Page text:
North East Wales

Greencroft, Deeside: Support for care home amid concern

Image caption Families of residents agreed to meet at the home on Monday to decide their next move

Families of dementia and Alzheimer sufferers claim their relatives will be put at risk if their Flintshire nursing home is forced to close.

The Care and Social Services Inspectorate for Wales (CSSIW) applied for an emergency closure of Greencroft, Deeside, at a court hearing in Mold.

But that was withdrawn after it was indicated health officials would cancel contracts for the home's 21 residents, allowing its gradual closure.

Families plan to hold talks on Monday.

During Friday's hearing before Mold magistrates, lawyer Adrian Perkins, for CSSIW, initially applied for the emergency cancellation of the home's registration.

He said that despite repeated attempts by the authorities to secure improvements, real "risks" remained for residents. However, details of the risks were not made public in court.

Last September a resident at Greencroft died in a hospital burns unit after treatment for scald injuries suffered in an accident at the private care home a month earlier.

'Corrective action'

But relatives who attended the hearing praised the care provided under a new owner and manager.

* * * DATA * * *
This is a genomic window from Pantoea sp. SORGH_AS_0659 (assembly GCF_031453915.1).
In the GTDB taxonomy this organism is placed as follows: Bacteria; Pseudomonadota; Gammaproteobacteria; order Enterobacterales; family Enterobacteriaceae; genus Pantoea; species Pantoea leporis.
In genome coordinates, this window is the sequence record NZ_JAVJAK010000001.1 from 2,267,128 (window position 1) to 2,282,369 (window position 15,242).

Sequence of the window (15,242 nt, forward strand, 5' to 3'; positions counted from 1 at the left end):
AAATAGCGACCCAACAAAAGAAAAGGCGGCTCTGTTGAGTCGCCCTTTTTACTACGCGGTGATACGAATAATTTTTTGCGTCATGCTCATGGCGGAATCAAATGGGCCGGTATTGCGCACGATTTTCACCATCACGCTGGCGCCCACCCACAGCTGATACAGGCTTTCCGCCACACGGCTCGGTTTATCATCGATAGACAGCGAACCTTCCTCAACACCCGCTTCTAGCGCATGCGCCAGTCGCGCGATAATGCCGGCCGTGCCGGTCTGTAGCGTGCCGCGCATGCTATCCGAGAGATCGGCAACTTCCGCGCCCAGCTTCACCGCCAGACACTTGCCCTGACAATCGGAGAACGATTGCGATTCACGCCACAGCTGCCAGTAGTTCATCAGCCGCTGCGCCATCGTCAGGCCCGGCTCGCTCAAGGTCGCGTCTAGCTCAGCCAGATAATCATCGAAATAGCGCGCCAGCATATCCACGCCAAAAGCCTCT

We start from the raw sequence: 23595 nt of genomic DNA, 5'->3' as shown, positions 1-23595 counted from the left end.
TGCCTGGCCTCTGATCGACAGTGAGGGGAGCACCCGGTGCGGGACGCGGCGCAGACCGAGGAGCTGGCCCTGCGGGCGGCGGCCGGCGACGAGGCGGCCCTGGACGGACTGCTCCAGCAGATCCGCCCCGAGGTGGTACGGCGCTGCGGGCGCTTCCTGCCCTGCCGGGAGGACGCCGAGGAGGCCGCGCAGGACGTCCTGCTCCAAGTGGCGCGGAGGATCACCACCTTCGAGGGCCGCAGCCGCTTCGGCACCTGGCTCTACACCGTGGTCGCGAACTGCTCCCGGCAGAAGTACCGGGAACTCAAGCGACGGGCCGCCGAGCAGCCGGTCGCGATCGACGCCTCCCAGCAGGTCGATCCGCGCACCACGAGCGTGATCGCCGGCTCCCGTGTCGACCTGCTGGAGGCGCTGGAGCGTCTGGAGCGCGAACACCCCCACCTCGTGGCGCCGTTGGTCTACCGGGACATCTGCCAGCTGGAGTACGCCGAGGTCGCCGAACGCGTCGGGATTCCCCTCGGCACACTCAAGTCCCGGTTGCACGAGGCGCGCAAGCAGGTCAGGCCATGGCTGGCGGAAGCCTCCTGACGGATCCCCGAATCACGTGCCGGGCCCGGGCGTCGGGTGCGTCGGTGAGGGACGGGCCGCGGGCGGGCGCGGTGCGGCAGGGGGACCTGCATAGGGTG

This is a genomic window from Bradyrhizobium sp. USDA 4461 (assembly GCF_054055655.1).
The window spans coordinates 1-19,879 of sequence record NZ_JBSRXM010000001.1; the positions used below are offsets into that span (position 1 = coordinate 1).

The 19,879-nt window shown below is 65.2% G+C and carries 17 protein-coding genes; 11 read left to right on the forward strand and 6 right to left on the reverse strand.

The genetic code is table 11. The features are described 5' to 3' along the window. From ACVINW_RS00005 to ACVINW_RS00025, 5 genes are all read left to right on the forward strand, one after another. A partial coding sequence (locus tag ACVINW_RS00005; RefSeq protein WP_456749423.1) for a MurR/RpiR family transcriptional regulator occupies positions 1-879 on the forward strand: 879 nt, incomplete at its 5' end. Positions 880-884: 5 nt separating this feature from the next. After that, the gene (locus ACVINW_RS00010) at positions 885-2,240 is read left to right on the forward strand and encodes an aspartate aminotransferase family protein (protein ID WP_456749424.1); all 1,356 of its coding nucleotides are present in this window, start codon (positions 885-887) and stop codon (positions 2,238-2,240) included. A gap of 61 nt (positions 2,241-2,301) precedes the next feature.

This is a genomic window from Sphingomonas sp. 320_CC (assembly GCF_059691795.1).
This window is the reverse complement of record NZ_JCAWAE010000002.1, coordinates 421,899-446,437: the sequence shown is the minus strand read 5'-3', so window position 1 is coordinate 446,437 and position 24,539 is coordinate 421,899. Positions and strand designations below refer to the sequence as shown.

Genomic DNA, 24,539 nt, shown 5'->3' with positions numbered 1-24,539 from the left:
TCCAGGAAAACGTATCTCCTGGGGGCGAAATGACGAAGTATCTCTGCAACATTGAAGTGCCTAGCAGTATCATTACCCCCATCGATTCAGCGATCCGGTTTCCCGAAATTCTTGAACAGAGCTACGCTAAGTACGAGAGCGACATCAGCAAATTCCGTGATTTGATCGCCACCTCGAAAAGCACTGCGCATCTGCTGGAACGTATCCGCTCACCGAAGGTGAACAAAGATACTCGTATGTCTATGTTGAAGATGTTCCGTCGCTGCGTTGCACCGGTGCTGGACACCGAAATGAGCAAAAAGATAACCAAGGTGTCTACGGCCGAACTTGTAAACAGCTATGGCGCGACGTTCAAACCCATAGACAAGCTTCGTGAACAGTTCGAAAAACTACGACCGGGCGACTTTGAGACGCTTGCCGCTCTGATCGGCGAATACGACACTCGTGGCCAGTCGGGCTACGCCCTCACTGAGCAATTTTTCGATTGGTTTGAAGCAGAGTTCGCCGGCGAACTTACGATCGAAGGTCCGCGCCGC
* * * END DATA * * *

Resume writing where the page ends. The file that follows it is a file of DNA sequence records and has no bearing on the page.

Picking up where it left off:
Neil Grant, lawyer for the home, described the authorities' action as a "mess", a claim denied by their lawyer.

Mr Perkins told the court that Flintshire council and Betsi Cadwaladr University Health Board (BCUHB) had indicated a decision to terminate their contracts for residents at Greencroft and to monitor it on a daily basis, so CSSIW did "not anticipate the need to proceed with this application".

Mr Grant said: "I am bemused as to why we are here today, bearing in mind Flintshire and the local health board a couple of weeks ago identified a new corrective action plan."

He said research showed that death rates rose threefold among elderly, frail and dementia victims who were moved out of their homes.

Mr Grant said 20 families had produced letters of support for the home and he claimed the CSSIW accusations were "exaggerated and misleading".

Home owner Timothy Ogunleye, who has seven other homes, said he was disappointed with the outcome but did not want to comment further.

District Judge Andrew Shaw said he was not clear "what was the precipitating event" which had led to the CSSIW's initial request for an immediate cancellation of the home's registration, but since the application was withdrawn it was no longer an issue for the court.

Families of residents agreed to meet at Greencroft on Monday to decide their next move.

Flintshire council said it will work with the health board and home staff to "ensure residents receive appropriate on-going care whilst alternative arrangements are put in place".

The health board has been asked to comment.

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